Kosovo should unilaterally declare independence from Serbia on November 28th, Prime Minister Agim Ceku suggested on Friday (July 20th), arguing that Western efforts to put the province on the path to statehood through the UN have failed.
He made the proposal hours before the UN Security Council was due to begin discussing the latest Western-sponsored draft resolution on Kosovo, which envisions new talks between officials from Belgrade and Pristina.
However, representatives of the six nations that submitted the document — Belgium, Britain, France, Germany, Italy and the United States — appeared uncertain Thursday about whether they would push for the draft to be put to the vote, given Russia’s threats to veto the text.
“There is still disagreement about the draft resolution and some members believe there is zero probability for its adoption,” British Ambassador Emyr Jones Parry said. “I can only conclude that we are not going to progress in the Council. But I think that it is deeply irresponsible to imagine that the Council is not going to proceed and try and tackle this issue because it is a source of ferment, certainly within the region, and quite clear that this is the last piece in the Balkans jigsaw.”
Russia has rejected all previous versions drawn up by the United States and its European allies in the past few weeks. It argues that the latest draft virtually endorses the plan proposed by UN Special Envoy Martti Ahtisaari, under which Kosovo would be granted supervised independence.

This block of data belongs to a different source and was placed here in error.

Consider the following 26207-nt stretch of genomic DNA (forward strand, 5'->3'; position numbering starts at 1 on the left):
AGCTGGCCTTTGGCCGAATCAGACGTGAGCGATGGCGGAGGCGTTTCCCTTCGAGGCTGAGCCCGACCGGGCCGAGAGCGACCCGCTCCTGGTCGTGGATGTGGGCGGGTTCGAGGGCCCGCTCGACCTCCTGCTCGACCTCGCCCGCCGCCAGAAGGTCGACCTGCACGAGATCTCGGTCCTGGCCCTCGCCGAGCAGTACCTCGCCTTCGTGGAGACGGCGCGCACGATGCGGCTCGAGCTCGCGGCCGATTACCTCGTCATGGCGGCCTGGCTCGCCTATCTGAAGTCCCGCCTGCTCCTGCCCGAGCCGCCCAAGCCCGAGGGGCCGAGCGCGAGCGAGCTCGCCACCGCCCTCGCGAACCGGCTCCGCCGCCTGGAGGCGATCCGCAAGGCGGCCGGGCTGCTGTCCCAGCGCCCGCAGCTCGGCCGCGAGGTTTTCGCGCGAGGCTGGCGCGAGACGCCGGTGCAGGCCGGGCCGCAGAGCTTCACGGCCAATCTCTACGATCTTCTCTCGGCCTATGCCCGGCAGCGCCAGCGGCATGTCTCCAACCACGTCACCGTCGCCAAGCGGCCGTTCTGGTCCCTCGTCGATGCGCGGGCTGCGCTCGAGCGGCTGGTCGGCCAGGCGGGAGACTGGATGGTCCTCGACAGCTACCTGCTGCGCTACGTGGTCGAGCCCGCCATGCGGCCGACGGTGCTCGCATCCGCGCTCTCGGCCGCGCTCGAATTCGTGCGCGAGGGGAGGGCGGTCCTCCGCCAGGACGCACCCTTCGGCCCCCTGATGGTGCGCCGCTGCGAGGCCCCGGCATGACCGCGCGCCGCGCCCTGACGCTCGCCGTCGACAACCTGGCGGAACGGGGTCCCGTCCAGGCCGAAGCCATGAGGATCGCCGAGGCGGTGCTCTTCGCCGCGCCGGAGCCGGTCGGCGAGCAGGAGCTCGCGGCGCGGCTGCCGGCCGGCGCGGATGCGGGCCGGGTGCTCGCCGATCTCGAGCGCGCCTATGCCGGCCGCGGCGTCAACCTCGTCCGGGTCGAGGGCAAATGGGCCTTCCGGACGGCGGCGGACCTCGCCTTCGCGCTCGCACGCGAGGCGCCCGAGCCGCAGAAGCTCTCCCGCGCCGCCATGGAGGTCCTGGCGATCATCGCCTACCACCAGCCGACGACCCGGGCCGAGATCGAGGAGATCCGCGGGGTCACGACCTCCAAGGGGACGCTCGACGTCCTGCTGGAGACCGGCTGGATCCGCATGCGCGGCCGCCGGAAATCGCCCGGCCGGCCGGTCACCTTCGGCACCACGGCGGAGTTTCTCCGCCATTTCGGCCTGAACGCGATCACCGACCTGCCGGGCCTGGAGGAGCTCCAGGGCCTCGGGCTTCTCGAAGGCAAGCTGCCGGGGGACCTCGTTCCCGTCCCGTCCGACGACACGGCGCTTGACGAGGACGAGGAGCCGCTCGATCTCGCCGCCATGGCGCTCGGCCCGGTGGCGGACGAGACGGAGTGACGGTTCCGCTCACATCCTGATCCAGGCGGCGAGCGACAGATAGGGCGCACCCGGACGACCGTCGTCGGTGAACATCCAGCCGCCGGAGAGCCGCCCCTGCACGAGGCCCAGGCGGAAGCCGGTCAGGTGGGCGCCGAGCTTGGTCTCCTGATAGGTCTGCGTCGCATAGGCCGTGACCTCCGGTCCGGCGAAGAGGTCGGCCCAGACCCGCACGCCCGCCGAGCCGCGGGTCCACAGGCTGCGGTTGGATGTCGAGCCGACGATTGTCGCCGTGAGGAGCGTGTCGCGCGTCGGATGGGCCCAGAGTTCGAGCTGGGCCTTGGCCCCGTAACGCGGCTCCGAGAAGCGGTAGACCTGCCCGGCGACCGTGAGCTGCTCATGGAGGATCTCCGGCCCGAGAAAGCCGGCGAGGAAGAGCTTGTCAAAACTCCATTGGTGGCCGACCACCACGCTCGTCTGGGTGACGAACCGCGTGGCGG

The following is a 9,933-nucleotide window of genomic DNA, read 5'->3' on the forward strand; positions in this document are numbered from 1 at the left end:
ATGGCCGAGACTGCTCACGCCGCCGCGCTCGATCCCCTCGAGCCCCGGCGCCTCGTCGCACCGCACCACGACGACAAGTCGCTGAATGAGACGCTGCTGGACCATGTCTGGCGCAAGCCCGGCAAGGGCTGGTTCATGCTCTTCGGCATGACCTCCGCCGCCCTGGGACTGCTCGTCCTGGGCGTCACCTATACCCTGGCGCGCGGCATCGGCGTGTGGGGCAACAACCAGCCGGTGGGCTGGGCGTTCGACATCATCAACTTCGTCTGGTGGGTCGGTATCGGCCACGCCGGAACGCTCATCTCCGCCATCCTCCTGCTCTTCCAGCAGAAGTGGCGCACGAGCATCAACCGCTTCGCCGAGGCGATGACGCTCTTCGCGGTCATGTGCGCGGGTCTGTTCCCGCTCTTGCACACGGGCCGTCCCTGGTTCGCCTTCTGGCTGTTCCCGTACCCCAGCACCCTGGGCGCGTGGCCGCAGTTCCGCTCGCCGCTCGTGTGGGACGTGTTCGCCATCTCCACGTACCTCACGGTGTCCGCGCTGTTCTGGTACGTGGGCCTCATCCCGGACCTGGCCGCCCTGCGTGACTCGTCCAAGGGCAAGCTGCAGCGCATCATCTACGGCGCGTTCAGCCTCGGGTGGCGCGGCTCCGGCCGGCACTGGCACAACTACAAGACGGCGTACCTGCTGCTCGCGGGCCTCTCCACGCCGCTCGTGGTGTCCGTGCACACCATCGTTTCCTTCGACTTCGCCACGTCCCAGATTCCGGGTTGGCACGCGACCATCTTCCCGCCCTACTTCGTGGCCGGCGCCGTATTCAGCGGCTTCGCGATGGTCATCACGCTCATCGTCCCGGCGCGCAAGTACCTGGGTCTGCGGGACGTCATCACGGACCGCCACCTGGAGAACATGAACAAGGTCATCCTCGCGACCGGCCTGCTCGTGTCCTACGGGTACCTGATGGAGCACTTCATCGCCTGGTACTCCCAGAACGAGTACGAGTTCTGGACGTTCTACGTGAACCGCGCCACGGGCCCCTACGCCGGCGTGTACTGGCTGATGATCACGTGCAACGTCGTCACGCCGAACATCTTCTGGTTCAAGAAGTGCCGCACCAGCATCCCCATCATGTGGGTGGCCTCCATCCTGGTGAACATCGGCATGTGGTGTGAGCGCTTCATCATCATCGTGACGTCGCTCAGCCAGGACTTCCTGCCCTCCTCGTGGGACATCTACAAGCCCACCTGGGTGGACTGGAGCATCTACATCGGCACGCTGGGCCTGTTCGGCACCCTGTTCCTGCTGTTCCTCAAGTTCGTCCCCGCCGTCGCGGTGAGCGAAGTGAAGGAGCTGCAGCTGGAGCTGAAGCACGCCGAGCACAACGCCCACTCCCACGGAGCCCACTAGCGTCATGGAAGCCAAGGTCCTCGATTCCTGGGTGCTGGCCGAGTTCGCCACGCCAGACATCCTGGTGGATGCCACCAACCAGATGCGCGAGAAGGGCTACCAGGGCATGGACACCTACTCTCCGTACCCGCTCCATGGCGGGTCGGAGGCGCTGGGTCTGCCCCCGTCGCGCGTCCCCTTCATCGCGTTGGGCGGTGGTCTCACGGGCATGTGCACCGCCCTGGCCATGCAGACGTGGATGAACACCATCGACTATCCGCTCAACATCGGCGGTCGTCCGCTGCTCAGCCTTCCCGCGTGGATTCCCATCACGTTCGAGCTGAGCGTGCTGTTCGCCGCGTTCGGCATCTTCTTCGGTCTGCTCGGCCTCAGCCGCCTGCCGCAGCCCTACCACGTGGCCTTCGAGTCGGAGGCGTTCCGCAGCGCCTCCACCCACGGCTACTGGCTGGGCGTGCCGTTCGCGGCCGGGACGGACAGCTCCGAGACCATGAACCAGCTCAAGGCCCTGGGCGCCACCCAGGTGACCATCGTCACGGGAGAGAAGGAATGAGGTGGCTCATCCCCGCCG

Insisting that it must retain some sovereignty over the province, Serbia has staunchly rejected independence as a possible option. Moscow has threatened to block any resolution unacceptable to Serbia.
According to Reuters, the new draft sets a 120-day period for Belgrade-Pristina negotiations, after which the Security Council would take up the matter. It also reportedly allows the EU to immediately appoint an international civilian representative to administer the province during the four-month negotiating period.
Technically still part of Serbia, Kosovo has been a de facto UN protectorate since the end of the 1998-1999 conflict.
EU foreign policy chief Javier Solana suggested earlier this week that if Russia continues to oppose a decision, the six-member Contact Group composed of Britain, Germany, France, Italy, Russia and the United States, will likely take the lead in a bid to find a compromise. ”
I am sure there will be agreement within the Contact Group to open a process of negotiation,” the DPA quoted Solana as saying on Tuesday. “We have to move on and open negotiations between the two sides … without having a UN resolution, and see at the end of the process how it evolves.”
The Contact Group is scheduled to meet on Wednesday.
Meanwhile, US Secretary of State Condoleezza Rice, whose country has voiced firm support for Ahtisaari’s plan, appeared confident Thursday that Kosovo would ultimately gain independence through one avenue or another.
“We are committed to an independent Kosovo,” she told reporters during a flight to Lisbon. “We will get there one way or another.”
Ceku is scheduled to meet with Rice in Washington on Monday, amid mounting frustration among Kosovo Albanians over the status stalemate. Other politicians in the province have said a deadline should be set for an internationally endorsed settlement.
“The essential thing would be to set a date for Kosovo’s independence,” former Kosovo Prime Minister Bajram Kosumi has said. “If there is no resolution, Kosovo should declare independence this year.”
Veton Surroi, the leader of the opposition ORA party and a member of Kosovo’s negotiating team, echoed those words Thursday, saying that Kosovo’s assembly should “fulfil its obligation before Kosovo’s citizens by declaring independence by Christmas”.